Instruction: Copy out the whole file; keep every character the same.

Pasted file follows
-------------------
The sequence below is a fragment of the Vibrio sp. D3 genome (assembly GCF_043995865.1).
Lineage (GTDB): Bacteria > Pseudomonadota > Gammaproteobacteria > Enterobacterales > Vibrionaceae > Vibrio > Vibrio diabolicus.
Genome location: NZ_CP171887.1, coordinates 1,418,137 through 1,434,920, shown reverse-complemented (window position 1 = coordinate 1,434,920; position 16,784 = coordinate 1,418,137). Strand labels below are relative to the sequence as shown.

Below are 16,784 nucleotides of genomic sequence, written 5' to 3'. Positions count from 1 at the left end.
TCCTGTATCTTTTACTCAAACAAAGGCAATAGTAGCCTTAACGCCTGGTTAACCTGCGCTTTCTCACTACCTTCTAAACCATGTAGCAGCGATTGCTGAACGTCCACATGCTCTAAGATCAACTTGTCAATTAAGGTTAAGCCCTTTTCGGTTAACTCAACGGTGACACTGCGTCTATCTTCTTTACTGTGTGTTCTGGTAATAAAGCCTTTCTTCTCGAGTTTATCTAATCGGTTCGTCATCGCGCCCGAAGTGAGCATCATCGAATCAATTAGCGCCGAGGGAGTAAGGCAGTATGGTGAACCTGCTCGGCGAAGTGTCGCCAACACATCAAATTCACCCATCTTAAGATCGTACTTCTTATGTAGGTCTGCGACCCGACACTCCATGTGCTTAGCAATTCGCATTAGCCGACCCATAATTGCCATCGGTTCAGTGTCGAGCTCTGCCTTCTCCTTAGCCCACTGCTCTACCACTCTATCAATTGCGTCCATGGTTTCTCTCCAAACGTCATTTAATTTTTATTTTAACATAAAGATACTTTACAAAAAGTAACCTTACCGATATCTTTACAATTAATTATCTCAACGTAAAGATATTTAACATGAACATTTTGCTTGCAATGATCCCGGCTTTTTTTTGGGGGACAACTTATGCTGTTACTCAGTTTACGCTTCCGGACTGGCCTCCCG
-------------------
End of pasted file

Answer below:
The sequence below is a fragment of the Vibrio sp. D3 genome (assembly GCF_043995865.1).
Lineage (GTDB): Bacteria > Pseudomonadota > Gammaproteobacteria > Enterobacterales > Vibrionaceae > Vibrio > Vibrio diabolicus.
Genome location: NZ_CP171887.1, coordinates 1,418,137 through 1,434,920, shown reverse-complemented (window position 1 = coordinate 1,434,920; position 16,784 = coordinate 1,418,137). Strand labels below are relative to the sequence as shown.

Below are 16,784 nucleotides of genomic sequence, written 5' to 3'. Positions count from 1 at the left end.
TCCTGTATCTTTTACTCAAACAAAGGCAATAGTAGCCTTAACGCCTGGTTAACCTGCGCTTTCTCACTACCTTCTAAACCATGTAGCAGCGATTGCTGAACGTCCACATGCTCTAAGATCAACTTGTCAATTAAGGTTAAGCCCTTTTCGGTTAACTCAACGGTGACACTGCGTCTATCTTCTTTACTGTGTGTTCTGGTAATAAAGCCTTTCTTCTCGAGTTTATCTAATCGGTTCGTCATCGCGCCCGAAGTGAGCATCATCGAATCAATTAGCGCCGAGGGAGTAAGGCAGTATGGTGAACCTGCTCGGCGAAGTGTCGCCAACACATCAAATTCACCCATCTTAAGATCGTACTTCTTATGTAGGTCTGCGACCCGACACTCCATGTGCTTAGCAATTCGCATTAGCCGACCCATAATTGCCATCGGTTCAGTGTCGAGCTCTGCCTTCTCCTTAGCCCACTGCTCTACCACTCTATCAATTGCGTCCATGGTTTCTCTCCAAACGTCATTTAATTTTTATTTTAACATAAAGATACTTTACAAAAAGTAACCTTACCGATATCTTTACAATTAATTATCTCAACGTAAAGATATTTAACATGAACATTTTGCTTGCAATGATCCCGGCTTTTTTTTGGGGGACAACTTATGCTGTTACTCAGTTTACGCTTCCGGACTGGCCTCCCG